Satellite networks have been used for years to connect two remote locations, usually separated by natural or other barriers that prevent the use of traditional communication technologies such as telephony or Internet networks. Satellite channels provide a flexible and rapid establishment of a communication link. This flexibility comes at a cost, because satellite links usually are more expensive and slower than traditional network links. Additionally, satellite channels must traverse a long distance from the transmitter up to the satellite station and back down to the receiver. This introduces a propagation delay that sometimes is in excess of a few seconds on the end-to-end links.
Many networking transport protocols are susceptible to large delays. Delays are common in lower bandwidth transport over a long-distance network. For example, a satellite connection is susceptible to delays because of the distance that a link must travel to reach the satellite in space and bounce back to Earth. Although Signaling System 7 (SS7) has some tolerance in link timers, this tolerance is not high enough to maintain a reliable link state and avoid link flap.
IP transport over satellite provides an efficient and higher availability alternative to time-division multiplexing (TDM)-based transport. With the benefit of Stream Control Transmission Protocol (SCTP), an SS7 link is converted to a Signaling Transport (SIGTRAN) link at one end of the link. SIGTRAN allows for SS7 protocol transport over IP (SS7oIP). When using a satellite IP link, the messages are transported reliably over the satellite link and with high tolerance to delay. Messages are retransmitted as TDM SS7 to reach the destination node in the SS7 network. SCTP's configurable timers provide tolerance to high delays, at the same time maintaining sequenced delivery, multihoming, and multistreaming. This is suitable especially for SS7 transport over satellite links. However, not all SS7 over IP is equal. The IETF has issued standard protocols to address the conversion of SS7 to SS7 Over IP by using adaptation layers (translation layers) to eliminate the unnecessary protocol layers during transport. Circuit emulation, or simply encapsulating all SS7 traffic over IP without any translation of SS7 messages, does not necessarily reap the full benefit of IP transport over satellite networks. An intelligent adaptation layer will eliminate unnecessary limited protocol layers and replace them with more tolerant protocol layers. Message Transfer Part 2 (MTP2) Peer-to-Peer Adaptation layer (M2PA) along with SCTP provide this reliability and efficiency of transporting SS7 over IP. Figure 1 depicts an SS7 over IP transport over satellite link.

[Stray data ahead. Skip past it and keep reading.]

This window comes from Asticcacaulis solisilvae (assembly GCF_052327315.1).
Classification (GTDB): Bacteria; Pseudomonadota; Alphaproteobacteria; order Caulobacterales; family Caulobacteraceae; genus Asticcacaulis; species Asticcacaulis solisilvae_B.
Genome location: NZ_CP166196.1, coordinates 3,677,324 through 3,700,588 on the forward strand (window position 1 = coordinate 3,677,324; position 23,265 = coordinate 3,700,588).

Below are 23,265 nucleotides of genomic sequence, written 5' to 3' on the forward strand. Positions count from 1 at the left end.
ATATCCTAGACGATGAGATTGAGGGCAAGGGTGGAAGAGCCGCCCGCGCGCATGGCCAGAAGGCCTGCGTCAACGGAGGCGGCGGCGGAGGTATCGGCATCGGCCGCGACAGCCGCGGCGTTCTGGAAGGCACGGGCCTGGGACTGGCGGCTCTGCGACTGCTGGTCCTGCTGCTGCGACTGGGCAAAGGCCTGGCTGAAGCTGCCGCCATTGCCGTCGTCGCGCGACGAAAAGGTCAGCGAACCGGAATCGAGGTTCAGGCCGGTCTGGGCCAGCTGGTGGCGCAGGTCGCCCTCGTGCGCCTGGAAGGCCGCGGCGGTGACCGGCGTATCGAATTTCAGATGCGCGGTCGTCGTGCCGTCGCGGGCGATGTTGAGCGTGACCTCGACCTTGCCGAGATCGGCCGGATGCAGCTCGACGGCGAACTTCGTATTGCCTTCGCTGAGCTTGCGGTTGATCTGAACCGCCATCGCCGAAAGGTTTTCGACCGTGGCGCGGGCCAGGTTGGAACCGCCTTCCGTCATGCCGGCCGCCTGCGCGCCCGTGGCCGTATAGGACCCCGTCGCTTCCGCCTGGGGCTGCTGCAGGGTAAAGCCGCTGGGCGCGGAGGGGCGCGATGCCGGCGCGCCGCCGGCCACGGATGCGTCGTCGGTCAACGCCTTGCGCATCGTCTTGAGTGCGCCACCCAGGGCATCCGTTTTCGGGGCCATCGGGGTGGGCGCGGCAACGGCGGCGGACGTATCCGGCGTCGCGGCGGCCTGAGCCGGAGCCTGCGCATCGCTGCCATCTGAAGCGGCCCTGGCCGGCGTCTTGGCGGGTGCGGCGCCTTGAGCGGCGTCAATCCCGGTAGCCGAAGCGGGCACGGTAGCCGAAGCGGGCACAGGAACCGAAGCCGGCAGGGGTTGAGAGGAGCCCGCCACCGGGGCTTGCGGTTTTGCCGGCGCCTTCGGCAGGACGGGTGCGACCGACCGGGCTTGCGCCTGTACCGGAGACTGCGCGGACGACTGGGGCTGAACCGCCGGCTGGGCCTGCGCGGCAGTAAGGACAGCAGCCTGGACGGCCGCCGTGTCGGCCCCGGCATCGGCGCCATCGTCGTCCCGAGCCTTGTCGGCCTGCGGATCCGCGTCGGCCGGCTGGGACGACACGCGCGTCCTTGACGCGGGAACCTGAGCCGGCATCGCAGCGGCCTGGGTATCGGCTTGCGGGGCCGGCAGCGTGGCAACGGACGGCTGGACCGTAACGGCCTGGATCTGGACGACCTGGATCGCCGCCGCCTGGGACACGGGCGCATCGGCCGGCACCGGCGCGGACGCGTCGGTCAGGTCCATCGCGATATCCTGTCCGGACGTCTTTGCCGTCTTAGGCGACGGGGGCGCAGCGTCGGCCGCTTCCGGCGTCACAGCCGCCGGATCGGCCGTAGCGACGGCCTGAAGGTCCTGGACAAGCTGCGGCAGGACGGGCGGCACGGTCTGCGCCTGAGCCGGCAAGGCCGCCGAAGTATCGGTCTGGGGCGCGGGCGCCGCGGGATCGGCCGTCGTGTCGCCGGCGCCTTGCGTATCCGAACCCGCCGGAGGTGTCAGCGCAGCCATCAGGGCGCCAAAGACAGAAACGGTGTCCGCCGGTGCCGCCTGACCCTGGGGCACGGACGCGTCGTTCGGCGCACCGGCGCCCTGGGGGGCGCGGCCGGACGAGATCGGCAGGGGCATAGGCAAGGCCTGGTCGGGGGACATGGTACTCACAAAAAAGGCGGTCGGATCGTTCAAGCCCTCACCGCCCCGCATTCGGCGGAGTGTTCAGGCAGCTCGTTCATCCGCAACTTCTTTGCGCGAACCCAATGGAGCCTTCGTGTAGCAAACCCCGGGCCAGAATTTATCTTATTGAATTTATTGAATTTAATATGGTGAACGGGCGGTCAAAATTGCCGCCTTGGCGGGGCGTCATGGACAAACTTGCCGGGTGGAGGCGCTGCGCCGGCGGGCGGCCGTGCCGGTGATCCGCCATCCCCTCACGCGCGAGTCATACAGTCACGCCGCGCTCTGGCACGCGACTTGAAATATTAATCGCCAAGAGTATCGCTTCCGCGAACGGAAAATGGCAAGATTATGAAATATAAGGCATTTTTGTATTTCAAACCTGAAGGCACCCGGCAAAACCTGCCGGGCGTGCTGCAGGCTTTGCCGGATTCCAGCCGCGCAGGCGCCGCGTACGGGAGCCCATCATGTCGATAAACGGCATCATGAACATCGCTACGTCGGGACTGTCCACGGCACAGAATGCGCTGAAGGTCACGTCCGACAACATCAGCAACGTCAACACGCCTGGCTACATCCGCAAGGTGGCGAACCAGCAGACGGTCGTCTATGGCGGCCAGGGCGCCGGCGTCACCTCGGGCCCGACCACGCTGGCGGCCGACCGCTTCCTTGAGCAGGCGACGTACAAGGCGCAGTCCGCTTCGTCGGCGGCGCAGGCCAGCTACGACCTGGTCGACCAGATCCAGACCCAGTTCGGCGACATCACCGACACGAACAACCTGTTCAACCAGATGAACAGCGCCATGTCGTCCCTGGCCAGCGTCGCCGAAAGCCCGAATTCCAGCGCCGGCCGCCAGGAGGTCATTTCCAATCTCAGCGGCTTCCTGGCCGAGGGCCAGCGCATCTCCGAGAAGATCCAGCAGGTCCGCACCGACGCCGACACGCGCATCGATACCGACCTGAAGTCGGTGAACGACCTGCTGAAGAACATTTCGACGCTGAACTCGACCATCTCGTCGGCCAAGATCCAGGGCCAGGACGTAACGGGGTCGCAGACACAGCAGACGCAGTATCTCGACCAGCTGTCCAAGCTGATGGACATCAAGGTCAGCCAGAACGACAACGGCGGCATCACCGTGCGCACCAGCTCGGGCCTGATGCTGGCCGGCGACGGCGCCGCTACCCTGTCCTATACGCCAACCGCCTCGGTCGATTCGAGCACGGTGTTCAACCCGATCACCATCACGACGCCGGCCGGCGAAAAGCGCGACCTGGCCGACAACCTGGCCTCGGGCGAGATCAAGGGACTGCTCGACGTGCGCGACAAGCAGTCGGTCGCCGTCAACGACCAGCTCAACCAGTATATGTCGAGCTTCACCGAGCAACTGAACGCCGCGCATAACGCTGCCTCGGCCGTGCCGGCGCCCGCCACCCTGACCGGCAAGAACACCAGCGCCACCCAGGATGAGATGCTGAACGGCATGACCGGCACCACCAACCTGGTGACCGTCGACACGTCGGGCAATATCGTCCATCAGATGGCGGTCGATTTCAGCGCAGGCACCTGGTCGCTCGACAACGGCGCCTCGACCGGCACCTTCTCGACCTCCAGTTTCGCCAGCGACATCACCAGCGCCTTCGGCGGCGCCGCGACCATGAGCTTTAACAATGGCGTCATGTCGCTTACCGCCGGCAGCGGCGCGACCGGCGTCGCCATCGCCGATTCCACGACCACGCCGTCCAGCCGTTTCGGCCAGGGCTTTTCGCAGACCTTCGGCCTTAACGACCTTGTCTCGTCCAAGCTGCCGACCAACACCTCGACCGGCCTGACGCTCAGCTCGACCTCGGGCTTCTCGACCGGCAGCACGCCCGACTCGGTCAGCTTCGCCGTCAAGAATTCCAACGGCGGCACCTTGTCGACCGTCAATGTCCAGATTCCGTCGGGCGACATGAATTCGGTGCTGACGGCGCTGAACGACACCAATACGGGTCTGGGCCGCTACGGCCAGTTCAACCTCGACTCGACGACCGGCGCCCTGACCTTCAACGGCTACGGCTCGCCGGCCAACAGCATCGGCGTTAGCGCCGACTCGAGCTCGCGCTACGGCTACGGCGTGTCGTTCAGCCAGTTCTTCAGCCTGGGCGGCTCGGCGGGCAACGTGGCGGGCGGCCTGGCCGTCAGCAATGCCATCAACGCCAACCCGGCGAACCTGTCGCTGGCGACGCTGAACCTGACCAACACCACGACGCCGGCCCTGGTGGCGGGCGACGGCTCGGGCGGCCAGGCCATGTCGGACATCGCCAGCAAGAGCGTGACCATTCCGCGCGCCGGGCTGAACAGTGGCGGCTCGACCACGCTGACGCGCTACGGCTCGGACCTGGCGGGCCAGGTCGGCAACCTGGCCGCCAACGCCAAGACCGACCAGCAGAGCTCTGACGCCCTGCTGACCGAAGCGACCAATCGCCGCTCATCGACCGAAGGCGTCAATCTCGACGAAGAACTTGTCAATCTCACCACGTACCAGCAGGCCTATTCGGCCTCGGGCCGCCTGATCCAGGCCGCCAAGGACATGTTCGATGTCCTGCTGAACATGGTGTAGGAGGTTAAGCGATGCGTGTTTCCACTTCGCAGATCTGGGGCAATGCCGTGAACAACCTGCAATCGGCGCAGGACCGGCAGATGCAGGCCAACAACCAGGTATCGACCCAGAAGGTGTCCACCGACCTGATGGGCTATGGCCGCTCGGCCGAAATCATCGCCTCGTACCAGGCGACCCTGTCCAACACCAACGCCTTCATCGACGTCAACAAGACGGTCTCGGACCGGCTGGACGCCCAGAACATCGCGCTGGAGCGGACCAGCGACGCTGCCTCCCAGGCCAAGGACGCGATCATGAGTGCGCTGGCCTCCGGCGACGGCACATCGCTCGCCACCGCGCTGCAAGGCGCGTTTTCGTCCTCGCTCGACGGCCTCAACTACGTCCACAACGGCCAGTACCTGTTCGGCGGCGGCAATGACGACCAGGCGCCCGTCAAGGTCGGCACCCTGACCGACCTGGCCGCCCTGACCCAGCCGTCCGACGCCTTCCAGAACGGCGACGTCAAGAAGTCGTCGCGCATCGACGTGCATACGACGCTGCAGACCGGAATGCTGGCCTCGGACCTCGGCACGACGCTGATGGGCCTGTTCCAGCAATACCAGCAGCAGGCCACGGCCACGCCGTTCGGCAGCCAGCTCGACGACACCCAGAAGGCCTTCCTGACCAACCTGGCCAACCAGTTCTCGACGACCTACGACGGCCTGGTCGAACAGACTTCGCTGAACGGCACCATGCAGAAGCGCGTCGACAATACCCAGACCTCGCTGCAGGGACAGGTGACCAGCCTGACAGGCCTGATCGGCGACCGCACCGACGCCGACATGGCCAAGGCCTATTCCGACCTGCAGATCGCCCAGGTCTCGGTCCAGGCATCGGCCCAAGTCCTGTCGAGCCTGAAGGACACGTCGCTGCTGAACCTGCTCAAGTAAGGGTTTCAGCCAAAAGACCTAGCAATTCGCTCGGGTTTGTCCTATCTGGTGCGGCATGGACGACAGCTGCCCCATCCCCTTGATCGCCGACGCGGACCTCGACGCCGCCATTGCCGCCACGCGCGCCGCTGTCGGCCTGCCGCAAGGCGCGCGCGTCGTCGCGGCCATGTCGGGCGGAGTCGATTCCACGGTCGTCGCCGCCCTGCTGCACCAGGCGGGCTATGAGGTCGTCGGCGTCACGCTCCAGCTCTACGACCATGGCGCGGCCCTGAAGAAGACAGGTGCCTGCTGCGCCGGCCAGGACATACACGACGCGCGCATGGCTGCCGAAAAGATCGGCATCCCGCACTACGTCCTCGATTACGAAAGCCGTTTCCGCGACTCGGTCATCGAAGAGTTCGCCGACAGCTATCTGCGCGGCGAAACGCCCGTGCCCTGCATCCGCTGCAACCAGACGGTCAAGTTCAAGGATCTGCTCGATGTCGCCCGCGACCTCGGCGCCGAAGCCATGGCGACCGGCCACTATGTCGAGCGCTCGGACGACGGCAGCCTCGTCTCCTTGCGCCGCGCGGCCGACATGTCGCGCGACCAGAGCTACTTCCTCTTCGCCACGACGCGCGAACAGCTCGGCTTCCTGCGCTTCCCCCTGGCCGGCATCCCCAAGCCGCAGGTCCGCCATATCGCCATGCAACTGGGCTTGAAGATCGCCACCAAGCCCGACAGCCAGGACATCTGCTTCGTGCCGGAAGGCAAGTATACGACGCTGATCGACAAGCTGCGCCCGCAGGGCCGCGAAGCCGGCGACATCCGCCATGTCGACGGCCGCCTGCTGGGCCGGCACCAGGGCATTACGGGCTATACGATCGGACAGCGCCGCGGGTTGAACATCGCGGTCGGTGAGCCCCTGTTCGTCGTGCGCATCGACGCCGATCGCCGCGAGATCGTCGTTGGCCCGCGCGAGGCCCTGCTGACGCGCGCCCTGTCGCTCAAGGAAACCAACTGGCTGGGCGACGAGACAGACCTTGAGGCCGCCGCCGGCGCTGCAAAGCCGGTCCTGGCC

Benefits of SCTP Over Satellite Links
Overview of Satellite Technology